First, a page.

Standing on the west side of Broadway between Crown (Liberty) and Little Prince (Cedar), just north of Trinity Church, the King’s Arms quickly became the unofficial headquarters of English New York. Municipal and provincial officials, merchants, and officers from the fort thronged the barroom, some milling about on foot, others occupying small curtained booths to sip coffee or dine in comfort and privacy. Committees of both the provincial assembly and Common Council routinely convened in its spacious upstairs meeting-rooms, whose windows and balconies afforded sweeping views of the river and harbor below. As early as 1699, Hutchins may have allowed his establishment to be used for theatrical performances, now considered very chic in London.1

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(The New York Society Library)

In these same years, the Common Council decided to replace the Dutch Stadhuis, half a century old now, with a proper City Hall at the intersection of Wall and Broad streets. (The parcel was donated by Abraham De Peyster, who had bought up many of the Dongan lots on Wall Street.) Completed in 1700 at a cost of some three thousand pounds, the new building was as much a symbol of the anglicization of New York as Trinity Church, Bradford’s printshop, or the King’s Arms. Facing down Broad, still the city’s premier commercial thoroughfare, it held rooms for the Common Council, the Assembly, the Mayor’s Court (also known as the Court of Common Pleas), the new Supreme Court of Judicature, and, in the basement, the municipal jail. After 1716 “a publick Clock” of local manufacture embellished the tower.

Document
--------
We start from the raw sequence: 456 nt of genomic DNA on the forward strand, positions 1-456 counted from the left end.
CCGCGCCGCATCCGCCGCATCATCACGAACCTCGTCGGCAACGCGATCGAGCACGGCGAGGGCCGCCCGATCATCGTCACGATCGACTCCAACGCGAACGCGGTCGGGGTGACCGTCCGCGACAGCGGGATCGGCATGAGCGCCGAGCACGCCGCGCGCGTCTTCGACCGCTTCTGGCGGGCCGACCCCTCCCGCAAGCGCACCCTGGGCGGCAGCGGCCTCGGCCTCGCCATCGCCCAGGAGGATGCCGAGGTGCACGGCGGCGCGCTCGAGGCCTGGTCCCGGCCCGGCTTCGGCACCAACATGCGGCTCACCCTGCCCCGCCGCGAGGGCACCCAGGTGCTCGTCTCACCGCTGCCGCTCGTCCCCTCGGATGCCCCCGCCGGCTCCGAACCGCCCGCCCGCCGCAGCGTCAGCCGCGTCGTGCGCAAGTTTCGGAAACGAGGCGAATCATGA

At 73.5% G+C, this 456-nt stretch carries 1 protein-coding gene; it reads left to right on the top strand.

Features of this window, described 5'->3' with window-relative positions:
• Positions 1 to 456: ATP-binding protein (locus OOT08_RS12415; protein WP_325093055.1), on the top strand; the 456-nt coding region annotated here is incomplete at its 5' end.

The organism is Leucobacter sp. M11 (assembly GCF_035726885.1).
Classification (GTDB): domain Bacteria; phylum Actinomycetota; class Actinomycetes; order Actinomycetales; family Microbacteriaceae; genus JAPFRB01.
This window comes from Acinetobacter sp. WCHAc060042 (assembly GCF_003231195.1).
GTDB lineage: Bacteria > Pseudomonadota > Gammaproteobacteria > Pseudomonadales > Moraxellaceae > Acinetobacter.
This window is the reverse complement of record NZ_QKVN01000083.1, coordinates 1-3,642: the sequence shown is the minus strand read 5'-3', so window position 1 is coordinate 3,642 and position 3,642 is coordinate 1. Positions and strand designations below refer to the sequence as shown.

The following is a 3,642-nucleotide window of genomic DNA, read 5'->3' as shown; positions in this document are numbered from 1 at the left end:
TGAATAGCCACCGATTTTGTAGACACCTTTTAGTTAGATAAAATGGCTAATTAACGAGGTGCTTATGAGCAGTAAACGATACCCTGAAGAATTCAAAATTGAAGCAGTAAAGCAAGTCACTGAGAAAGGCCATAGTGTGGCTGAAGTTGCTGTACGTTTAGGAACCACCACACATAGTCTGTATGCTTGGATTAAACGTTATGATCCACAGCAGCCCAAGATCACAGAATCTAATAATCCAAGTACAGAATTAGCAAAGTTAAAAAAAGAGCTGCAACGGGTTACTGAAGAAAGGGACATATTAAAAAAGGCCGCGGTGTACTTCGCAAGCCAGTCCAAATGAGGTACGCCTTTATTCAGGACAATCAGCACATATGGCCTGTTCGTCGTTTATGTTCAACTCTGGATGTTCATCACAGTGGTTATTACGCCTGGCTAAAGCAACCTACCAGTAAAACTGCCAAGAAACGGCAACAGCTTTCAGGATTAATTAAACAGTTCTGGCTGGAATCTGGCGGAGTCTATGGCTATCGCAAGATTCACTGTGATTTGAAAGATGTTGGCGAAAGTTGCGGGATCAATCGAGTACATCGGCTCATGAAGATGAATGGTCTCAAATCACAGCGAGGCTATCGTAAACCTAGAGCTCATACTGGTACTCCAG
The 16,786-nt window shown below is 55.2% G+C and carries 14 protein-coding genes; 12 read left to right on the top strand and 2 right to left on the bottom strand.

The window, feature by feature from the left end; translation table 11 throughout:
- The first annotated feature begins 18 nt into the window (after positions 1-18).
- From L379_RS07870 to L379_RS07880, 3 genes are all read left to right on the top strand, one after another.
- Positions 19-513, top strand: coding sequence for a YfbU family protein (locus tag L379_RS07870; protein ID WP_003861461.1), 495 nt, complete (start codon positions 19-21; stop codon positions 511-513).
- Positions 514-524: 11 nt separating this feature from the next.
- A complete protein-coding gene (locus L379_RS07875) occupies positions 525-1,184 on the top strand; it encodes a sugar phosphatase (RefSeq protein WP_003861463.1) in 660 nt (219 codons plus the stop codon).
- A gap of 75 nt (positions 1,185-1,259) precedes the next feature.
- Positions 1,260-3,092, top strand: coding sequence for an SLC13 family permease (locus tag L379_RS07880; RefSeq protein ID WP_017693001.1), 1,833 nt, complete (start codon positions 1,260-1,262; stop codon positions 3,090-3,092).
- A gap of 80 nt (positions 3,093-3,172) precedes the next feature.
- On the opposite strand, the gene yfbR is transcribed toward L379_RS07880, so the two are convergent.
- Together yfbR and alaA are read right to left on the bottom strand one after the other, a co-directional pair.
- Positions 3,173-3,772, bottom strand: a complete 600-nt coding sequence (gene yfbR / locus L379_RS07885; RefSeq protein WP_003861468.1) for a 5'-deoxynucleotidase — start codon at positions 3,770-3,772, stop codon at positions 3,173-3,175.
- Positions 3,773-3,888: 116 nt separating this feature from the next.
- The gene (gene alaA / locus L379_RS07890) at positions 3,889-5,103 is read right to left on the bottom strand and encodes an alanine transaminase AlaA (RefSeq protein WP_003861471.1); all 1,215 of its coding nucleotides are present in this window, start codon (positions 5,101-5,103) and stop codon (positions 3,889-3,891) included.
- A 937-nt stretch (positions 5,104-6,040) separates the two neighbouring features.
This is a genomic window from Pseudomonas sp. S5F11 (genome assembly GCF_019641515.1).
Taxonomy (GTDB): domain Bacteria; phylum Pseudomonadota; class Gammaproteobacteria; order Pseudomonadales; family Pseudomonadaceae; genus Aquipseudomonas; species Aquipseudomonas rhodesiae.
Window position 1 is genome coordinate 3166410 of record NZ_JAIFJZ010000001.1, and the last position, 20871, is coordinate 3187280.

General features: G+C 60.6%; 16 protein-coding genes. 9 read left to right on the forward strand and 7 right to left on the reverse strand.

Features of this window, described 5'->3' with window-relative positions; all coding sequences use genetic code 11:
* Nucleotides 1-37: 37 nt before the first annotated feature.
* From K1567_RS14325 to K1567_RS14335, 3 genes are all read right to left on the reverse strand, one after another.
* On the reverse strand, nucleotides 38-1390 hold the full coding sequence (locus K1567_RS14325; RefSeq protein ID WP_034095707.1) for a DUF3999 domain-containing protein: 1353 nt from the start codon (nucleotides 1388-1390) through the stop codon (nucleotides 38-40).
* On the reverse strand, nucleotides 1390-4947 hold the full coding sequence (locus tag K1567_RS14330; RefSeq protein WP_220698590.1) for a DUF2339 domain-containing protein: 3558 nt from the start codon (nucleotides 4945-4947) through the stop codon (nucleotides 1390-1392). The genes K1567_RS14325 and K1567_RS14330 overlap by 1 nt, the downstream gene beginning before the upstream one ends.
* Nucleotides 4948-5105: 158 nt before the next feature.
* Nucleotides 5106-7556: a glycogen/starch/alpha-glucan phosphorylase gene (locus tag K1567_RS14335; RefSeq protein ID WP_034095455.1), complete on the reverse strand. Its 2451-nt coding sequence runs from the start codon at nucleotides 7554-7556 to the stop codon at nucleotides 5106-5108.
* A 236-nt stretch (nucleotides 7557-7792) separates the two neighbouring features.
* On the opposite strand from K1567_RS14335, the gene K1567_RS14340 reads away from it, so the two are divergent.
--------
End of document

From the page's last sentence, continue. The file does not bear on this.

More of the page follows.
Yet another vestige of New Amsterdam was erased when colonial authorities demolished the old city wall, erected almost half a century earlier to keep out the English. In 1694 the Common Council had asked to have the wall removed, citing the “Incroachment of Buildings” on those parts of the palisade “Along the Wall Street” that hadn’t already been turned into firewood. The last of it finally came down in 1699, just in time for the stones from its bastions to be incorporated into the foundation of the new City Hall—a symbolic touch that would have been lost on no one.

The wall’s removal didn’t cause an immediate surge of building north of Wall Street, however, for the Dongan Charter had given all vacant land on Manhattan to the municipal corporation, which proved quite unwilling to part with any of its endowment. The resulting shortage of building plots, along with the attractions of living and working next to the Town Dock, would keep New Yorkers tethered to lower Manhattan for many years to come. In 1695 the built-up part of town covered no more than an eighth of a square mile, and most new construction took place below what is now Fulton Street. In 1704, when there were around 750 houses for the city’s five-thousand-odd inhabitants, Sarah Kemble Knight, a visitor from Boston, pronounced it “well compacted.” And crowded: as one harried colonial official complained to the Board of Trade only a few years earlier, he had been unable to find a place to live. “I have eight in family and know not yet where to fix them, houses are so scarce and dear, and lodgings worst in this place.”